The Biblical Art of Memory

Petrus of Rosenhaym (1380-1432).

Roseum memoriale divinorum eloquiorum. [Southern Germany, probably Cologne, Ludwig von Renchen (?), ca. 1480-1490].

Petrus of Rosenhaym (1380-1432) Roseum memoriale divinorum eloquiorum. [Southern Germany, probably Cologne, Ludwig von Renchen (?), ca. 1480-1490].

4° (210x142 mm). Collation: [1-68]. [48] leaves. Text in one column, 32 lines. Type: 80G. Initials painted in red, rubricated in red ink throughout. Late eighteenth-century quarter-vellum, covers backed with marbled paper. Smooth spine with title inked on paper label. A very good copy, old repair to the first blank leaf, a few spots, pale stain at the lower blank corner of the first quires. A contemporary hand has inked the title on the recto of the first leaf, 'Rosaeum sup[er] bibliam'; two blind impressions on the same leaf. Leather leaf-tabs on the outer margins of the first and last leaves, suggesting the copy was originally bound in a composite volume.

Provenance: Wigan Free Public Library, United Kingdom (bookplate on the front pastedown, and embossed stamps on fols. a2 and f8; small label on the upper cover, with shelfmark 'Case 13:2'; the note on the recto of the front flyleaf 'Bought January 1908', and a signature now barely legible, probably in the hand of the librarian Henry Tennyson Folkhard (1850-1916); deaccessioned by 2002 at the latest.

One of the earliest printed books on the ars memorativa or mnemotechnic: the rare first edition of the Roseum memoriale composed by the German Benedictine monk Petrus of Rosenhaym (Upper Bavaria), written between 1423 and 1426 for Cardinal Giulio Branda di Castiglione. Petrus of Rosenhaym composed numerous treatises, sermons, and verses: the Roseum memoriale is surely his most famous work, enjoying wide popularity during the fifteenth century and first half of the sixteenth century. It is a poem composed of 1, 194 verses followed by an epilogue of seventy-three hexameters, in which every chapter of the Bible (excluding the Psalms) is summed up in a distich. The mnemotechnic method here employed is extremely complex: the hexameters of each section of the summary form an acrostic of the letters of the alphabet.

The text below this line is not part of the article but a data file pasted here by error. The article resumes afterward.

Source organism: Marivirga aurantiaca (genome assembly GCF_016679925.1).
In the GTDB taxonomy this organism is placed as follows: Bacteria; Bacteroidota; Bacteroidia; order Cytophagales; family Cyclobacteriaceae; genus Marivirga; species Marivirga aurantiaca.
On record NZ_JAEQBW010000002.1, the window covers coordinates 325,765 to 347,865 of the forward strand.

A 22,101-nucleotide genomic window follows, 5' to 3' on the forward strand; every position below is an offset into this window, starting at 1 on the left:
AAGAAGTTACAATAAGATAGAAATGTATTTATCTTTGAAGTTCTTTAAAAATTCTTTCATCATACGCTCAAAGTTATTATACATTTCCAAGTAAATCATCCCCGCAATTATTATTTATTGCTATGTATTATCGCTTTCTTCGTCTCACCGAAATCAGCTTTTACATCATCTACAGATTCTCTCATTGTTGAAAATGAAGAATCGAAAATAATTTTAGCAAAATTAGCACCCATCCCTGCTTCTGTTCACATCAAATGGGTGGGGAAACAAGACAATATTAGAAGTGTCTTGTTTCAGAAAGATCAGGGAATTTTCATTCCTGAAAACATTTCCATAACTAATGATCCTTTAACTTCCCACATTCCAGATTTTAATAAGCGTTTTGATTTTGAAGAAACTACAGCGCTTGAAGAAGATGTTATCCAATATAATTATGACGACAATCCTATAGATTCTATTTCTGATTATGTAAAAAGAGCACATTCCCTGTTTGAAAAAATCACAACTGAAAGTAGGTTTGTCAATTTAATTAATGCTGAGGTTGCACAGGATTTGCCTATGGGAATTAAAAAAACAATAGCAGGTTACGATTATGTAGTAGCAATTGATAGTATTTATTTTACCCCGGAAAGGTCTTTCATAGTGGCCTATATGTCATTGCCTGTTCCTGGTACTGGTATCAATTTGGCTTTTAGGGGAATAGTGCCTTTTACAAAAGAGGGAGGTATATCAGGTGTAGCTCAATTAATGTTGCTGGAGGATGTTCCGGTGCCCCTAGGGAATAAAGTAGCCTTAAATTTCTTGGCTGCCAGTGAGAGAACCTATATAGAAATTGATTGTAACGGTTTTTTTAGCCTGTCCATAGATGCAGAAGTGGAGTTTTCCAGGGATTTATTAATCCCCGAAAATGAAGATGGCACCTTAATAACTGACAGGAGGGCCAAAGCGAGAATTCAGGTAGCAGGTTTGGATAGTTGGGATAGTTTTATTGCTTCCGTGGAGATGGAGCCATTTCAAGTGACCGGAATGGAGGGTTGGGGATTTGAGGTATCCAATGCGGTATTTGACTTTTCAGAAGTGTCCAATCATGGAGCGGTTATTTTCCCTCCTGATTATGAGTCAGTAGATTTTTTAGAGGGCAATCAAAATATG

After studying at the University of Vienna, Petrus de Rosenhaym, along with his friend Nikolaus Seyringer, moved to Subiaco, where he entered the Benedectine order. In 1413, he was appointed prior to the cloister of Rocca di Mondragone near Capua. In 1416, he took part in the Council of Konstanz, and later he was prior in Melk (Lower Austria). After 1423, he was appointed 'cursor biblicus' and 'magister studentium'.

The edition is assigned by Proctor to the printer Ludwig von Renchen, active in Cologne from 1483 to ca. 1495, while ISTC gives Southern Germany between 1480-1490 and GW tentatively suggests Oberrhein, 1483.

HC(+Add) 13988*; GW M32724; BMC I, 312; IGI 7668; Goff R-336; Young 278; S. Tiedje, “The Roseum Memoriale divinorum Eloquiorum Petri de Rosenheim: A Bible Summary from the Fifteenth Century”, L. Dolezalová – T. Visi, Retelling the Bible. Literary, Historical, and Social Contexts, Frankfurt a.M.-Berlin et al. 2011, pp. 335-353; Philobiblon, One Thousand Years of Bibliophily, no. 24.

$ 14.000
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